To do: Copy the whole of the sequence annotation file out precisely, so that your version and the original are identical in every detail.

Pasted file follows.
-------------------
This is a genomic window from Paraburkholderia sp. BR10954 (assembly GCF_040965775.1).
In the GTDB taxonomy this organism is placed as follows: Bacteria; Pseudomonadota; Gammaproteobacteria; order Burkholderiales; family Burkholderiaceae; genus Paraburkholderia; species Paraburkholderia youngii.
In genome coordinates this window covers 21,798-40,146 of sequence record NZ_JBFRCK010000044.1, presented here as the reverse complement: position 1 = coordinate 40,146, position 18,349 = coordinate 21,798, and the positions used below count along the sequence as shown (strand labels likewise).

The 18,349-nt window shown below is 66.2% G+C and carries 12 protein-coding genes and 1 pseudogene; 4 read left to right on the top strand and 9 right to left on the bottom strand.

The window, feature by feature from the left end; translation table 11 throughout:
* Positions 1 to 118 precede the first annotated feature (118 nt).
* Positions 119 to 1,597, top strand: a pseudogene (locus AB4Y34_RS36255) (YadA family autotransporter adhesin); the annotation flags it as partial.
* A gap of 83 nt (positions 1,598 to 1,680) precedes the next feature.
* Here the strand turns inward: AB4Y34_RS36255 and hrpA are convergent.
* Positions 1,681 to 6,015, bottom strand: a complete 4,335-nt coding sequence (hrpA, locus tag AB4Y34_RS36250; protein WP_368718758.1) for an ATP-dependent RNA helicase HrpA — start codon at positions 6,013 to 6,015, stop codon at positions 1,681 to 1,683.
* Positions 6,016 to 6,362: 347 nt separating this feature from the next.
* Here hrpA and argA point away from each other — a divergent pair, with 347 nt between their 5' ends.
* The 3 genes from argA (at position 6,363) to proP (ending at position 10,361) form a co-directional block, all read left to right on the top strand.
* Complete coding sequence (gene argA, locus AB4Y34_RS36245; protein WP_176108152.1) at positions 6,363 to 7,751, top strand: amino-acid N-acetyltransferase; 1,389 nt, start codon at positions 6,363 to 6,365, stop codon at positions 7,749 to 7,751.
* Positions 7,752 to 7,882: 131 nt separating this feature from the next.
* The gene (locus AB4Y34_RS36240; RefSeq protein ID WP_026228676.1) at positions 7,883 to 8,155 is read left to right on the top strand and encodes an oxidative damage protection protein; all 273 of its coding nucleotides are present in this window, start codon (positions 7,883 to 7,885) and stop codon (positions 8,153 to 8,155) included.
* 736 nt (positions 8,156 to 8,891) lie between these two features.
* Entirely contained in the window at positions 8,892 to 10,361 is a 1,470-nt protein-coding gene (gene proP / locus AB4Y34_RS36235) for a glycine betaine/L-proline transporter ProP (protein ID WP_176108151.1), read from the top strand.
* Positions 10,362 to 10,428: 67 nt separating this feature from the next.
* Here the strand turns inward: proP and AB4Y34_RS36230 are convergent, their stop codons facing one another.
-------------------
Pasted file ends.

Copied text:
This is a genomic window from Paraburkholderia sp. BR10954 (assembly GCF_040965775.1).
In the GTDB taxonomy this organism is placed as follows: Bacteria; Pseudomonadota; Gammaproteobacteria; order Burkholderiales; family Burkholderiaceae; genus Paraburkholderia; species Paraburkholderia youngii.
In genome coordinates this window covers 21,798-40,146 of sequence record NZ_JBFRCK010000044.1, presented here as the reverse complement: position 1 = coordinate 40,146, position 18,349 = coordinate 21,798, and the positions used below count along the sequence as shown (strand labels likewise).

The 18,349-nt window shown below is 66.2% G+C and carries 12 protein-coding genes and 1 pseudogene; 4 read left to right on the top strand and 9 right to left on the bottom strand.

The window, feature by feature from the left end; translation table 11 throughout:
* Positions 1 to 118 precede the first annotated feature (118 nt).
* Positions 119 to 1,597, top strand: a pseudogene (locus AB4Y34_RS36255) (YadA family autotransporter adhesin); the annotation flags it as partial.
* A gap of 83 nt (positions 1,598 to 1,680) precedes the next feature.
* Here the strand turns inward: AB4Y34_RS36255 and hrpA are convergent.
* Positions 1,681 to 6,015, bottom strand: a complete 4,335-nt coding sequence (hrpA, locus tag AB4Y34_RS36250; protein WP_368718758.1) for an ATP-dependent RNA helicase HrpA — start codon at positions 6,013 to 6,015, stop codon at positions 1,681 to 1,683.
* Positions 6,016 to 6,362: 347 nt separating this feature from the next.
* Here hrpA and argA point away from each other — a divergent pair, with 347 nt between their 5' ends.
* The 3 genes from argA (at position 6,363) to proP (ending at position 10,361) form a co-directional block, all read left to right on the top strand.
* Complete coding sequence (gene argA, locus AB4Y34_RS36245; protein WP_176108152.1) at positions 6,363 to 7,751, top strand: amino-acid N-acetyltransferase; 1,389 nt, start codon at positions 6,363 to 6,365, stop codon at positions 7,749 to 7,751.
* Positions 7,752 to 7,882: 131 nt separating this feature from the next.
* The gene (locus AB4Y34_RS36240; RefSeq protein ID WP_026228676.1) at positions 7,883 to 8,155 is read left to right on the top strand and encodes an oxidative damage protection protein; all 273 of its coding nucleotides are present in this window, start codon (positions 7,883 to 7,885) and stop codon (positions 8,153 to 8,155) included.
* 736 nt (positions 8,156 to 8,891) lie between these two features.
* Entirely contained in the window at positions 8,892 to 10,361 is a 1,470-nt protein-coding gene (gene proP / locus AB4Y34_RS36235) for a glycine betaine/L-proline transporter ProP (protein ID WP_176108151.1), read from the top strand.
* Positions 10,362 to 10,428: 67 nt separating this feature from the next.
* Here the strand turns inward: proP and AB4Y34_RS36230 are convergent, their stop codons facing one another.